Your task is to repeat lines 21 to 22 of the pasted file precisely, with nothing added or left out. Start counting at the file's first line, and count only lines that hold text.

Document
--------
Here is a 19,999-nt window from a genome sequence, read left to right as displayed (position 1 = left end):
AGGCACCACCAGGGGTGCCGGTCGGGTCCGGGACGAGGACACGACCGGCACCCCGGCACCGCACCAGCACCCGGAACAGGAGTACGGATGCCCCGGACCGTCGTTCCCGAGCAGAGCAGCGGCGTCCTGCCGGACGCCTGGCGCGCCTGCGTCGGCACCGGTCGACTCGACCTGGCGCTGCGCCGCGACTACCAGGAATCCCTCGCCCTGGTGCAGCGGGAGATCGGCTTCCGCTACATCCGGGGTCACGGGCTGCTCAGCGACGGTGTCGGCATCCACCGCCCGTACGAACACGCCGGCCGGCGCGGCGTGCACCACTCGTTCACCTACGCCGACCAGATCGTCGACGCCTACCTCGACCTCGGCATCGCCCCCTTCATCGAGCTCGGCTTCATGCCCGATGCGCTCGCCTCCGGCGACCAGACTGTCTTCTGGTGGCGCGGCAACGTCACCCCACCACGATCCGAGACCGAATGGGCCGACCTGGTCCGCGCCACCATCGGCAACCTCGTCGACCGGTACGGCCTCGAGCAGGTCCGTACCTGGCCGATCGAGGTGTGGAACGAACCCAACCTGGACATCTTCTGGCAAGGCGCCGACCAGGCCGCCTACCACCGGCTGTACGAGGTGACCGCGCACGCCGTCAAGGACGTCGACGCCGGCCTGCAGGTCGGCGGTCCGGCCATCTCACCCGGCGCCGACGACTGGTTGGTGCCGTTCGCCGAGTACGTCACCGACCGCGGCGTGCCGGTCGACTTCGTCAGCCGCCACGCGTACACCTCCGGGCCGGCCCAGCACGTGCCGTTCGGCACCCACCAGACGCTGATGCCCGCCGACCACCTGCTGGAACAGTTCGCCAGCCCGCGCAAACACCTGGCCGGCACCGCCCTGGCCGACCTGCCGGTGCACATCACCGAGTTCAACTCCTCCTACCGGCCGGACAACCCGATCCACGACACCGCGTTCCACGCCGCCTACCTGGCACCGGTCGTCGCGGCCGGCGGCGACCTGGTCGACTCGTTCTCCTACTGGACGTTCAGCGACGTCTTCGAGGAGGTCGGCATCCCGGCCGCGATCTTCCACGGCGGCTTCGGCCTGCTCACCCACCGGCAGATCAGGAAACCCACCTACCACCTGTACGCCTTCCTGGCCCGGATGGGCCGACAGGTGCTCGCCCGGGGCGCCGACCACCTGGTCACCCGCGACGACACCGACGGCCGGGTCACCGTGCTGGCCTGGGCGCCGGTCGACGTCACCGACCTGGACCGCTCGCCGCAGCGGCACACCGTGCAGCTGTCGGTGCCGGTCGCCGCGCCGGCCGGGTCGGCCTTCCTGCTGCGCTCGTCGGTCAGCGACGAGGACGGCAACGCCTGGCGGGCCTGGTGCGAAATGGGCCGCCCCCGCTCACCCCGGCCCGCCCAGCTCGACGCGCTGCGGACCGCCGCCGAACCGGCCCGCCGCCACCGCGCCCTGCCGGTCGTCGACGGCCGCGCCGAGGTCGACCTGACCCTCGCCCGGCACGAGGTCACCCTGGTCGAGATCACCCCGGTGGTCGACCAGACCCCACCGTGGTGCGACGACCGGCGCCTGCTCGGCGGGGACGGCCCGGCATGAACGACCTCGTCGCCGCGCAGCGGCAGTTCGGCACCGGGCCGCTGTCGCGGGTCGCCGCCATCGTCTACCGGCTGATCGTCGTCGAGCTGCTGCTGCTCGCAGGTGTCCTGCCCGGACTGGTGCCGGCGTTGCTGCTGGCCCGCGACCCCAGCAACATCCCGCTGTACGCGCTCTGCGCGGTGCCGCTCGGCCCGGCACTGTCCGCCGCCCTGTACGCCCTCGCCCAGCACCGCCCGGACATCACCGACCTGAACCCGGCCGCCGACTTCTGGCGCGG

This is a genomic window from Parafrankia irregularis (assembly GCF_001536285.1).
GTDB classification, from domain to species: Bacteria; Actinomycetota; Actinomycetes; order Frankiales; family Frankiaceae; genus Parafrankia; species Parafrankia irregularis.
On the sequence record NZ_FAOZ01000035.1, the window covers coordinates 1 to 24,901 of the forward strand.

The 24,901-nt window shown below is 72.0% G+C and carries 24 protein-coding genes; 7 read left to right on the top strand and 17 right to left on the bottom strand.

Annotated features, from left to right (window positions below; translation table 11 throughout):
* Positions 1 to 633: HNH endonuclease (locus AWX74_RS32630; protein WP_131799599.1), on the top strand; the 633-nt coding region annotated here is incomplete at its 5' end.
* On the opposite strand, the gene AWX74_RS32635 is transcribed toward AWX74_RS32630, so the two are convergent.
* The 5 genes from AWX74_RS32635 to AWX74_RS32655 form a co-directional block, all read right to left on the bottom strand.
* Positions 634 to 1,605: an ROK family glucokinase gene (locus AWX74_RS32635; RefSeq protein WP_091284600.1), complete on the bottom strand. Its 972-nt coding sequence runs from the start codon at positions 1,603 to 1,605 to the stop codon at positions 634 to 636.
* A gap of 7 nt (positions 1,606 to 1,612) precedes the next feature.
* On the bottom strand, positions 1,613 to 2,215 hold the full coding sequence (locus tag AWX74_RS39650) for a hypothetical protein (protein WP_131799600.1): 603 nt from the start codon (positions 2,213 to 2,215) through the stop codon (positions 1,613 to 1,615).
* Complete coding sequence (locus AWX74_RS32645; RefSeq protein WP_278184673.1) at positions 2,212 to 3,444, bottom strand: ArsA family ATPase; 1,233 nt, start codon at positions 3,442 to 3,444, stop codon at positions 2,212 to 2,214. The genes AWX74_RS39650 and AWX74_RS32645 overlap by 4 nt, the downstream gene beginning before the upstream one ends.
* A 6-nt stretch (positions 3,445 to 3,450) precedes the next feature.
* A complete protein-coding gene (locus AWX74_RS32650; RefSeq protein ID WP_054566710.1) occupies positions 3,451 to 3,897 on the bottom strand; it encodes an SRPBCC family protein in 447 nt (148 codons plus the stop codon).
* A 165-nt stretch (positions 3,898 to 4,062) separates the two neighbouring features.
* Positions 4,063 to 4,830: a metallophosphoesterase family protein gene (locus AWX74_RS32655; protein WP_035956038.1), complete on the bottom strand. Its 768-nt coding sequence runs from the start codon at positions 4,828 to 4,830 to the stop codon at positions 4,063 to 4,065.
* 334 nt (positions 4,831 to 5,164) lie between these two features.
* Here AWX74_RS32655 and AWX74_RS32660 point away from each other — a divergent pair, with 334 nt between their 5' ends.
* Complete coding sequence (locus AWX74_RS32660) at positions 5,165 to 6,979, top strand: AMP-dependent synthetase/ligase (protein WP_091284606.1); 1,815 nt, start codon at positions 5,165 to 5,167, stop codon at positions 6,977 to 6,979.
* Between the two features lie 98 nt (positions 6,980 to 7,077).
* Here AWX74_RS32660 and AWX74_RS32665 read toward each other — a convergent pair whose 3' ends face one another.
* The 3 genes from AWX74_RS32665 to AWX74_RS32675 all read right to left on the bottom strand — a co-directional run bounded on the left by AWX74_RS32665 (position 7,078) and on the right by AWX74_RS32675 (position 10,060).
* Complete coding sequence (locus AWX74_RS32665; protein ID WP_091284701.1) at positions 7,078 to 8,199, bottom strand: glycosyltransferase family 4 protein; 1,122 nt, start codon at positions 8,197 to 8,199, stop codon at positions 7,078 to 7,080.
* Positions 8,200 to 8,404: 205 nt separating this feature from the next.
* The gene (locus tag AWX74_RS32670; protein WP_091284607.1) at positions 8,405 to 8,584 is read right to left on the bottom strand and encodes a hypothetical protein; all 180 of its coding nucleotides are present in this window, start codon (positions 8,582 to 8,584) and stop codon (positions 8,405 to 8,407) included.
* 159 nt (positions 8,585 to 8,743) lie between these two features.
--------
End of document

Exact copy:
* Complete coding sequence (locus AWX74_RS32660) at positions 5,165 to 6,979, top strand: AMP-dependent synthetase/ligase (protein WP_091284606.1); 1,815 nt, start codon at positions 5,165 to 5,167, stop codon at positions 6,977 to 6,979.
* Between the two features lie 98 nt (positions 6,980 to 7,077).